Do you own a fondue pot? And what's in it?
- alliegator Jan 29, 2013 12:02 PM
I got a fondue pot a few years ago and used it often, but kind of got burned out on it. It's been in the back of my cabinet for a while.
Maybe some of you have a favorite recipe (savory, sweet, whatever) you make that you'd like share, and it will inspire me to bring it out again.
I love the Melting Pot! It is a fun way to share food with others. Taught my niece to like scallops at the Melting Pot. The only scallops she had ever eaten were over cooked ones her father made. I cooked one in the fondue pot for about 15 seconds and gave it to her to eat. After eating, her eyes lit up and she said, "that's what they are supposed to be like, not all rubbery?".
I don't, but I remember this one thing that my mom did when I was a kid and we'd have some family or someone over. She had marinated small chunks of beef and veggies in something like vinaigrette and we'd skewer them and cook them in simmering oil in the pot. I remember it as good and fun for us kids. Sorry it's not more specific.
I got 2 as wedding gifts back in 1978. Had not used them in ages but took them out last year for Valentines day and did a 3-course fondue dinner for my husband --
(a) cheese with bread cubes & apples for dipping;
(b) beef cubes and julienned vegetables, cooked in the pot in hot oil, with bearnaise sauce for dipping; and
(c) chocolate with cake cubes and more apples.
My husband loved it, especially the cheese course. I was planning to repeat it again for Valentines dinner this year except that he has to work that night. Maybe a belated Valentine Dinner the following Saturday.
I bought one about a year ago and have used it twice. I only do broth-based fondues. One was shabu shabu. I made the broth and the dipping sauces and we cooked the meat and veggies in the broth, then added noodles to the broth and ate them, along with some of the broth. It was fun. The other was a take on a Mongolian hot pot. It was also good.
To be honest, I don't think about using the pot very often. I should bring it out more. I've thought about doing a cheese fondue, but for two people, I fear we'd power through a lot of cheese and bread! I also own a raclette maker (a Christmas gift), which is super fun, but again, makes for a decadent and not-so healthy meal. It's also a bit of a pain to clean afterward. It has a marble slab for cooking, while the little trays underneath gently melt the raclette cheese.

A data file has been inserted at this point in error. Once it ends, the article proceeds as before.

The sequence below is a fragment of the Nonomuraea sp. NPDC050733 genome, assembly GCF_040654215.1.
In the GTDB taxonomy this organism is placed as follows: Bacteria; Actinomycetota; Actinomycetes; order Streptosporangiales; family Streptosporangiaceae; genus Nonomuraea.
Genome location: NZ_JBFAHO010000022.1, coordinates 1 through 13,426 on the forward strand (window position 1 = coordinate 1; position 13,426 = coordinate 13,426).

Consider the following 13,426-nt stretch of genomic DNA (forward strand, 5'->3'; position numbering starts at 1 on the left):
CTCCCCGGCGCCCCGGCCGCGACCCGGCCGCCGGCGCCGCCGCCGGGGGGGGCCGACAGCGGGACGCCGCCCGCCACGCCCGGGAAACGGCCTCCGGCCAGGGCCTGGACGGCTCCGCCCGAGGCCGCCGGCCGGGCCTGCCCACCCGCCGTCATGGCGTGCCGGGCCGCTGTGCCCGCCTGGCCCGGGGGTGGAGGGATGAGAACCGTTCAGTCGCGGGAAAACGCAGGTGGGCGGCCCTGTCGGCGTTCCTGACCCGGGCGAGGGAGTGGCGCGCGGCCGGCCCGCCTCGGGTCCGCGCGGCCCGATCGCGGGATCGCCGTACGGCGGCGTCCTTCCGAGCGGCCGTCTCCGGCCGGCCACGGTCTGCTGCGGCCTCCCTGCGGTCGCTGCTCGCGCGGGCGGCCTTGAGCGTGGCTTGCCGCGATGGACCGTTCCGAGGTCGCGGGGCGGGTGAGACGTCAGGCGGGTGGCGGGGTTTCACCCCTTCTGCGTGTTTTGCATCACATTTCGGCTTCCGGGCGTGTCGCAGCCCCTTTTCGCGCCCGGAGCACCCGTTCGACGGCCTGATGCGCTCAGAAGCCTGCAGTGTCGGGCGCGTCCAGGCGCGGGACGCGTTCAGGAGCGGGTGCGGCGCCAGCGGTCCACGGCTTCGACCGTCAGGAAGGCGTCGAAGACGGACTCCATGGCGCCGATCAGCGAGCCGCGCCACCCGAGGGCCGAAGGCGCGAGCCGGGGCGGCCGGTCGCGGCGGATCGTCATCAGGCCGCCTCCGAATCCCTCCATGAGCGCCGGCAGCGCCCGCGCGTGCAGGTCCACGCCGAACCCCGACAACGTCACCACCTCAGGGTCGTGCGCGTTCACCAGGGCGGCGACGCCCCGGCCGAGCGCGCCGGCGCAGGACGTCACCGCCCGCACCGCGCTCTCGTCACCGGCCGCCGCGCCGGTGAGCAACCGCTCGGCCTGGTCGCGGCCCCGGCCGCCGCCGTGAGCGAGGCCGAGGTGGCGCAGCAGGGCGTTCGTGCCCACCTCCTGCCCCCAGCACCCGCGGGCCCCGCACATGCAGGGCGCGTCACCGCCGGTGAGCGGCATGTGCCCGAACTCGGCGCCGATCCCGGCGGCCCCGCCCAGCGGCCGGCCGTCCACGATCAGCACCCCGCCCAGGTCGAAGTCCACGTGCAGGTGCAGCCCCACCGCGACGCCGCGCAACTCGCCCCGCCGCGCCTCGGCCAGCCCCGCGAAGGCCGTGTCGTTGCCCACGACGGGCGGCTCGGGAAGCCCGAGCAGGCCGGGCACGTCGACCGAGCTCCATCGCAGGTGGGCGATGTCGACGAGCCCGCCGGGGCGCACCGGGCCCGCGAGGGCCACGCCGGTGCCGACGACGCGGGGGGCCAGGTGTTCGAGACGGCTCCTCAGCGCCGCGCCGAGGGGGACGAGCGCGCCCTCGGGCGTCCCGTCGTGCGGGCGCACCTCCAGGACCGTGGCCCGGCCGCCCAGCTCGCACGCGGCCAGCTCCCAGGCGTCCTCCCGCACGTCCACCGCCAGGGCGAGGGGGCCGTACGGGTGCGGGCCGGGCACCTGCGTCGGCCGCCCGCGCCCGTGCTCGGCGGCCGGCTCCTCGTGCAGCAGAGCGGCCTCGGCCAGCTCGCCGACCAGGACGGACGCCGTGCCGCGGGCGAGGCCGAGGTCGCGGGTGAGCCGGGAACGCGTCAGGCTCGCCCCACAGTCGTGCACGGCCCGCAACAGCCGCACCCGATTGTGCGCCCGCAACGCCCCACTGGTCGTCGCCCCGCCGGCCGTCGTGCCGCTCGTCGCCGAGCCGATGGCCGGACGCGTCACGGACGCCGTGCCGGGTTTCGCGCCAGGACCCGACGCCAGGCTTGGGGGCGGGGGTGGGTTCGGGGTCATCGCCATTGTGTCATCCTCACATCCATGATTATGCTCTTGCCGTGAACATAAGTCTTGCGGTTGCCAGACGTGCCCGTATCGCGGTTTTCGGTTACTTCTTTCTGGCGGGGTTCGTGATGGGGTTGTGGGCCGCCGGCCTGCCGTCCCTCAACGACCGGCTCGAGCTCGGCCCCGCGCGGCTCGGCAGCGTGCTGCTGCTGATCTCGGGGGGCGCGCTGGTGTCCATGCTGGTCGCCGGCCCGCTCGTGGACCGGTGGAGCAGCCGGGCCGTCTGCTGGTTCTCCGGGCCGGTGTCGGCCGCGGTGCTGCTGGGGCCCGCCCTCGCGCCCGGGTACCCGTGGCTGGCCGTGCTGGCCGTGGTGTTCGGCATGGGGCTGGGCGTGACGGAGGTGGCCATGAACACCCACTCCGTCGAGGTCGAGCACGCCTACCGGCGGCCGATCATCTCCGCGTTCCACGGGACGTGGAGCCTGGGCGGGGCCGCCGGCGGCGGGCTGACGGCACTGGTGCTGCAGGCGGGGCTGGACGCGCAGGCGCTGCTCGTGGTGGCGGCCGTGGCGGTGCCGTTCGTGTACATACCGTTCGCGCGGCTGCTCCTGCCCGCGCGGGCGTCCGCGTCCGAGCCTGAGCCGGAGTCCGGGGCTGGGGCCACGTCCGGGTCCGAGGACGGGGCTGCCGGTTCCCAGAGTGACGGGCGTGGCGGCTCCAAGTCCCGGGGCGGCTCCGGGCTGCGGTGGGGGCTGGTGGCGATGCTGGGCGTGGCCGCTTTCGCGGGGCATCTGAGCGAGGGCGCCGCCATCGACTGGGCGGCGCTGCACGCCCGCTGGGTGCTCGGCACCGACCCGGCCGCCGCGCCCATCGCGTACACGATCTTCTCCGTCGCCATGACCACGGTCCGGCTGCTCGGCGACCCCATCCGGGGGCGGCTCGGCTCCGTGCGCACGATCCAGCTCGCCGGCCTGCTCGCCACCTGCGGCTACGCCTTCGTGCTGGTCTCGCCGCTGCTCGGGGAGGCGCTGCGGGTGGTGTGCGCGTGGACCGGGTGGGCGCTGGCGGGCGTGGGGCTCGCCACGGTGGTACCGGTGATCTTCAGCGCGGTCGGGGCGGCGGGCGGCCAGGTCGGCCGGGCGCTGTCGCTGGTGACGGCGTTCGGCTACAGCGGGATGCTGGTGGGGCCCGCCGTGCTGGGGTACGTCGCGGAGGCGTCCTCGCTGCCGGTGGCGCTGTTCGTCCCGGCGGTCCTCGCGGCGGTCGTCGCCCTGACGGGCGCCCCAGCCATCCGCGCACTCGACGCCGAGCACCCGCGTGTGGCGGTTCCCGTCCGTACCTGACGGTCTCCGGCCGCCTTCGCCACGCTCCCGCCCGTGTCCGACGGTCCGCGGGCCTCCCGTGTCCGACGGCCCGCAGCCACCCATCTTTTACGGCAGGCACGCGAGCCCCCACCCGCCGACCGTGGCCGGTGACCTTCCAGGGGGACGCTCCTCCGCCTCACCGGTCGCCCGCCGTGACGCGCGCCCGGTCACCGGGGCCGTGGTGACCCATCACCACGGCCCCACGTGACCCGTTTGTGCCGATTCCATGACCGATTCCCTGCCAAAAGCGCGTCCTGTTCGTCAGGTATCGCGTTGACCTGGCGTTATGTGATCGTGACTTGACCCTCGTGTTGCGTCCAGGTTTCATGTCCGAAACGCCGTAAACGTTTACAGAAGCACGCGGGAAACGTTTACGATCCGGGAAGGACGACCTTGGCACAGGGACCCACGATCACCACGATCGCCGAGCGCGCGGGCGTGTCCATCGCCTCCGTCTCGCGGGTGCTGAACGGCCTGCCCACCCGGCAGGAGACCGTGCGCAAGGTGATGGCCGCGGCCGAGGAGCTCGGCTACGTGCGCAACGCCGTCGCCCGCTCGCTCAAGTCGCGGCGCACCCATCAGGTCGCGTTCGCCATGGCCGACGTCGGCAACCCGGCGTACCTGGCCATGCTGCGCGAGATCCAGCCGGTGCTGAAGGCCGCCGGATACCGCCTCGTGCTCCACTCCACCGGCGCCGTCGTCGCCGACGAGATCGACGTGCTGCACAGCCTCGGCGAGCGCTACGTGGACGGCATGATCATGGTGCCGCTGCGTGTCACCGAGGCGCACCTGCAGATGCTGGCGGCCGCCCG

When I kid my family used to do broth based fondue too. We'd have several types of meat, very thinly sliced (usually beef and chicken) and some assorted veggies like mushrooms and onions. There would be several different dipping sauces. At the end of the meal we would drink the broth with all of the little bits of things that feel off of our fondue. It was so much fun for me as a kid!
My husband gifted me recently with this one (by my request)
And it's FABULOUS!!! (I have a review on the Amazon site under "Breezy"). Haven't used it for a hot pot yet, but plan to. The Swiss fondue I made for it came out so perfect; I'll never go back to one of those cheap sterno pots ever again.
As far as recipes, mine was pretty close to this one:
I used a pound of good Gruyere Comte cheese, Pinot Grigio for the white wine, & subbed in Cherry Heering for the Kirsch. It was one of the best cheese fondues we'd ever had.
And as for the performance of the fondue pot? EXEMPLARY. The temp was so easy to regulate, & the fondue stayed creamy & smooth with absolutely zero scorching on the bottom.
I can't wait to try a Chinese hot pot in this!!! This particular fondue pot comes with a ceramic insert for cheese & chocolate fondues, & a stainless pot for meat, seafood, & Asian hot pot fondues.
For you fondue naysayers - you simply don't have decent equipment - lol!!! Don't knock it until you try it with the right equipment - LOL!!!.
cheese fondue with top quality cheese is one of the best things in life, if you ask me.
That's what's in my fondue pot.